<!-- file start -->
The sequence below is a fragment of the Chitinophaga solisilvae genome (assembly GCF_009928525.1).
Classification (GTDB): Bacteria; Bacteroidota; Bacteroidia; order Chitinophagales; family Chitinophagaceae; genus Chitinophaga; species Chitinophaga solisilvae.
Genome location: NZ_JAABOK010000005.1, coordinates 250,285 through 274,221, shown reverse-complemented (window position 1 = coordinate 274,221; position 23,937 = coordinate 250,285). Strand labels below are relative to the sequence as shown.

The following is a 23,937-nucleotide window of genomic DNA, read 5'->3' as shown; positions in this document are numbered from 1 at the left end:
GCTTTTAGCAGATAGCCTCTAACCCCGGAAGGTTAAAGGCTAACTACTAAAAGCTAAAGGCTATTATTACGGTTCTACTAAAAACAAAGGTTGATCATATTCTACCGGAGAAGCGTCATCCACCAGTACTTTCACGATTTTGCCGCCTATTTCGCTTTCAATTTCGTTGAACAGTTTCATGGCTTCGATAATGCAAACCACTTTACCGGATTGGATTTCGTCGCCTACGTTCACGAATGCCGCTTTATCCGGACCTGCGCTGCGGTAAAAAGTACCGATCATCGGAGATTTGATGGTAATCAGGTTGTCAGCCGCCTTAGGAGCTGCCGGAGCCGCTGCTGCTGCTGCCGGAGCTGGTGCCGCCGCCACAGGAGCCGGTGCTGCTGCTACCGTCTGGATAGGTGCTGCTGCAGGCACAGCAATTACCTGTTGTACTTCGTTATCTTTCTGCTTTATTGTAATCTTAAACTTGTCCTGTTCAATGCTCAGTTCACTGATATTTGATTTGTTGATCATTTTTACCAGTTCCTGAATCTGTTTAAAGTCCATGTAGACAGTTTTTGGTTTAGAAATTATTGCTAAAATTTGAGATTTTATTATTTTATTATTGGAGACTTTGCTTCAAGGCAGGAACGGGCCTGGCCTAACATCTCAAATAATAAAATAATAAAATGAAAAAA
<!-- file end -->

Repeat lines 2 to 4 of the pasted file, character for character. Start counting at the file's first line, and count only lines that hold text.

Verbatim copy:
Classification (GTDB): Bacteria; Bacteroidota; Bacteroidia; order Chitinophagales; family Chitinophagaceae; genus Chitinophaga; species Chitinophaga solisilvae.
Genome location: NZ_JAABOK010000005.1, coordinates 250,285 through 274,221, shown reverse-complemented (window position 1 = coordinate 274,221; position 23,937 = coordinate 250,285). Strand labels below are relative to the sequence as shown.

The following is a 23,937-nucleotide window of genomic DNA, read 5'->3' as shown; positions in this document are numbered from 1 at the left end: